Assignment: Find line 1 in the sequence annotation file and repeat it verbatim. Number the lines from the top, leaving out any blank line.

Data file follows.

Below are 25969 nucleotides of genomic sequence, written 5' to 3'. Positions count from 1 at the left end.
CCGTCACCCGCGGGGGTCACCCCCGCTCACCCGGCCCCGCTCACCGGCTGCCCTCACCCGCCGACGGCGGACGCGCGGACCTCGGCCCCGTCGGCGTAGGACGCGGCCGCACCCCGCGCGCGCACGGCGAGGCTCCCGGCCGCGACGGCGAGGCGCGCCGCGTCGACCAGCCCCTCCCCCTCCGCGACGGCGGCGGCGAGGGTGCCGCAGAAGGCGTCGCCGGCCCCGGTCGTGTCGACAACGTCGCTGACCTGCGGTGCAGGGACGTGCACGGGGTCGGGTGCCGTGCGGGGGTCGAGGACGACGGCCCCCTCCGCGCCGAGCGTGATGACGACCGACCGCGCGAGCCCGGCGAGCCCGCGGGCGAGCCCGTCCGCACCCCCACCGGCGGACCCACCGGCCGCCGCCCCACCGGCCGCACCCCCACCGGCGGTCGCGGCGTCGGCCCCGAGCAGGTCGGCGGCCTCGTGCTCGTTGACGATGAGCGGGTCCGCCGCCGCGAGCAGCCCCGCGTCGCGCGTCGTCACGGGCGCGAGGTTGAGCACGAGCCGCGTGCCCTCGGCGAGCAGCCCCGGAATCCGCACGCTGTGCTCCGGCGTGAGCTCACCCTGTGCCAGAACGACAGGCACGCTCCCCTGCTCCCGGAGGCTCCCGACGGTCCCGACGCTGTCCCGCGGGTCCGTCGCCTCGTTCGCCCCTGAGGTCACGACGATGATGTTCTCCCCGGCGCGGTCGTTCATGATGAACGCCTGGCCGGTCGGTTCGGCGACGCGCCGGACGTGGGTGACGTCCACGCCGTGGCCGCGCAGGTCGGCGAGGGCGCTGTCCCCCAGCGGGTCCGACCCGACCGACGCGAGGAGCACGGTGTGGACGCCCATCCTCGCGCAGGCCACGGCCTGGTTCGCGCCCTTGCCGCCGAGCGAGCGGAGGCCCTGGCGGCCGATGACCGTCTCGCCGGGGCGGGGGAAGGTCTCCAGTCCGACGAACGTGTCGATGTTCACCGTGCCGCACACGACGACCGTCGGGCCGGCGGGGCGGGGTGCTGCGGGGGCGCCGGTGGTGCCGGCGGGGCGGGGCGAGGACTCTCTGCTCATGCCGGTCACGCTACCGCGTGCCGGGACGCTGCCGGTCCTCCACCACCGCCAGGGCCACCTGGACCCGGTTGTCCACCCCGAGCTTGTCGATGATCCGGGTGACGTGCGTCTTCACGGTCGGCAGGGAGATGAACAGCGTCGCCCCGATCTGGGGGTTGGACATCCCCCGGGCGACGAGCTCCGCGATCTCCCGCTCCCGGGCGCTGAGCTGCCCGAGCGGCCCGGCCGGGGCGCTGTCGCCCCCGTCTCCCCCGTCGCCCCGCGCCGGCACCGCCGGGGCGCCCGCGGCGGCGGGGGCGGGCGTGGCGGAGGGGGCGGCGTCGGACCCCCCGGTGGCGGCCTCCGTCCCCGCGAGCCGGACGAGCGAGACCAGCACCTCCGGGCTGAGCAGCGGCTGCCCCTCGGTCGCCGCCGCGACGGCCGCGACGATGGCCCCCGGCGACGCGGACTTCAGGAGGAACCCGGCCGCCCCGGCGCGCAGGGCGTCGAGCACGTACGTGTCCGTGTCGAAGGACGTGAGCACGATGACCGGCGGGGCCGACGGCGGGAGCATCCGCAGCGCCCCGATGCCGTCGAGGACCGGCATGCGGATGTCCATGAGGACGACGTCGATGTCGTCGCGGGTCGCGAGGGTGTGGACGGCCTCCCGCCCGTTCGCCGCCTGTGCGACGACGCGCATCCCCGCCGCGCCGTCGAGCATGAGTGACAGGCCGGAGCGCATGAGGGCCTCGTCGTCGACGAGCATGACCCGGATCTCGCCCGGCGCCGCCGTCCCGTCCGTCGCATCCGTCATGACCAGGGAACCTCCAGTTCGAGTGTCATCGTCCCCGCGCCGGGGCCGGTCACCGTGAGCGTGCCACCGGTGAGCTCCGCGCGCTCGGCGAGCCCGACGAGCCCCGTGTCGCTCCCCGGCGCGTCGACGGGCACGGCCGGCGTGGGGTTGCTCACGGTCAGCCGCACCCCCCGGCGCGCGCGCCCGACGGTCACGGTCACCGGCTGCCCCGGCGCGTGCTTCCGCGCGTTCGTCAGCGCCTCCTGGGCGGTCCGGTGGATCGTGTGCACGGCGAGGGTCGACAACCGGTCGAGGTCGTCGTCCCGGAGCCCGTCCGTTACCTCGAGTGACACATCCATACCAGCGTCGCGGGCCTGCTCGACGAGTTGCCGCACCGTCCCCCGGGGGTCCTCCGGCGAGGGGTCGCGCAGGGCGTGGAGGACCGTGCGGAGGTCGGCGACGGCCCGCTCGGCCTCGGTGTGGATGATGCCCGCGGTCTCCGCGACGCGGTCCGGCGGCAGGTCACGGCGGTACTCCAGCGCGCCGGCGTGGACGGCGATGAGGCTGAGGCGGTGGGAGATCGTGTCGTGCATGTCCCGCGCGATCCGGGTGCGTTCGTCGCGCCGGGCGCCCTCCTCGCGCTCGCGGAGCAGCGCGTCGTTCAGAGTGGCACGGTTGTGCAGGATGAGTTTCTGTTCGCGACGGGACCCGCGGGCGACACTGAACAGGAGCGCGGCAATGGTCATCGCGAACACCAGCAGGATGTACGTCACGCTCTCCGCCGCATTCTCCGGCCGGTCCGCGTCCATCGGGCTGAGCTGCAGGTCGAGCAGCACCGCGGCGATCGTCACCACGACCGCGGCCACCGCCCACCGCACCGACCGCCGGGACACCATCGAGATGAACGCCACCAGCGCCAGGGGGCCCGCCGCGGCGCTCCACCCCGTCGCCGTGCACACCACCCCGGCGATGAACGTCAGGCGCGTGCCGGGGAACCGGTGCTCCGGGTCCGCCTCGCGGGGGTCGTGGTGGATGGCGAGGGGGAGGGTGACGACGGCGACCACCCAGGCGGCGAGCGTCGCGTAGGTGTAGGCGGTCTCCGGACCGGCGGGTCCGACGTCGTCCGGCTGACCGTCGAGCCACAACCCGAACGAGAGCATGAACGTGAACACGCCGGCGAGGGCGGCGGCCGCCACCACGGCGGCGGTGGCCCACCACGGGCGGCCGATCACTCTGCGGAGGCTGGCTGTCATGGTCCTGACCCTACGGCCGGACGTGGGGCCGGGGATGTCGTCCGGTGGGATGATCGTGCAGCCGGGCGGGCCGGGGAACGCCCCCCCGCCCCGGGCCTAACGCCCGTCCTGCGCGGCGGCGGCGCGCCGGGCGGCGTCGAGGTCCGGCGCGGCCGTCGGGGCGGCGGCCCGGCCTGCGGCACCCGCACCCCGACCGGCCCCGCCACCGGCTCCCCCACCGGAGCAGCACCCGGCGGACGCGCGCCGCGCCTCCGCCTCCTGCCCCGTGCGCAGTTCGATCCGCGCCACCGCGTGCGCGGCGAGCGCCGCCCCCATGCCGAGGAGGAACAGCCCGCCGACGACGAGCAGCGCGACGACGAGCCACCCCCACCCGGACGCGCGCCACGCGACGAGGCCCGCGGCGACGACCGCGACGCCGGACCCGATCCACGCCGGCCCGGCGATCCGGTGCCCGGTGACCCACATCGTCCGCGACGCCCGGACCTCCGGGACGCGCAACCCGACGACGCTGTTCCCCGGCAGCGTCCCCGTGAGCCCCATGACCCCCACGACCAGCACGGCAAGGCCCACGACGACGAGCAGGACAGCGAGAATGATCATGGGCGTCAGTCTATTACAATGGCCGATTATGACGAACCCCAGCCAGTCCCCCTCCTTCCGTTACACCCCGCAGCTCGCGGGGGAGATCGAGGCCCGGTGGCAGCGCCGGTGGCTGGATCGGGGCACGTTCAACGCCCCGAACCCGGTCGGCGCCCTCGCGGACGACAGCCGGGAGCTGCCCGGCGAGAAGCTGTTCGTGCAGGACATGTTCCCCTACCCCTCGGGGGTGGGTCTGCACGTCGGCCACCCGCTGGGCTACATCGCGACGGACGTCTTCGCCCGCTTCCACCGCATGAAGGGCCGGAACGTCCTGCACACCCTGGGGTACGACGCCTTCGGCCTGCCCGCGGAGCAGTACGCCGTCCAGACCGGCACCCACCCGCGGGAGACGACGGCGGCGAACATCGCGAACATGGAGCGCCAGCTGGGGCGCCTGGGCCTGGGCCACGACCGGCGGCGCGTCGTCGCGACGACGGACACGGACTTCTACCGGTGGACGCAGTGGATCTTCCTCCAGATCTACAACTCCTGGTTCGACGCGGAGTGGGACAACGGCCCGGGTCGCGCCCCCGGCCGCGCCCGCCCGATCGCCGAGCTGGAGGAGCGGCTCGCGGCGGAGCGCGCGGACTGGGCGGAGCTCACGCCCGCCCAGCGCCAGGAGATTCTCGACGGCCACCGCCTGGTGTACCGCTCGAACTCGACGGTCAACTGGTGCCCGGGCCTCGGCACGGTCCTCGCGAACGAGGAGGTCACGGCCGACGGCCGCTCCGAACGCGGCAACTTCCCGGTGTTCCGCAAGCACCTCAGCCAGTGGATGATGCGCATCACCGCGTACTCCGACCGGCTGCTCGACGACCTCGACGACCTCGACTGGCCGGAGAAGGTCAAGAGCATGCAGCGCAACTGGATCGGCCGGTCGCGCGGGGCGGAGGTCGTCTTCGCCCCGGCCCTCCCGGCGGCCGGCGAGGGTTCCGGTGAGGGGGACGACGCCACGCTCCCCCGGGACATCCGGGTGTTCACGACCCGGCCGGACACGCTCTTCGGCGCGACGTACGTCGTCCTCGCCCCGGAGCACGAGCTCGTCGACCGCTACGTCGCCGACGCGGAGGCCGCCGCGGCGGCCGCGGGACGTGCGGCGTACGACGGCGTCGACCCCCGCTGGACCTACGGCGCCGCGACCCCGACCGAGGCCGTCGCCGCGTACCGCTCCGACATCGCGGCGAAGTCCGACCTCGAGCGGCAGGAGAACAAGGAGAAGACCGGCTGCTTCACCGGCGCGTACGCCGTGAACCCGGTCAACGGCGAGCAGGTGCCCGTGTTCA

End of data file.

Below are 25969 nucleotides of genomic sequence, written 5' to 3'. Positions count from 1 at the left end.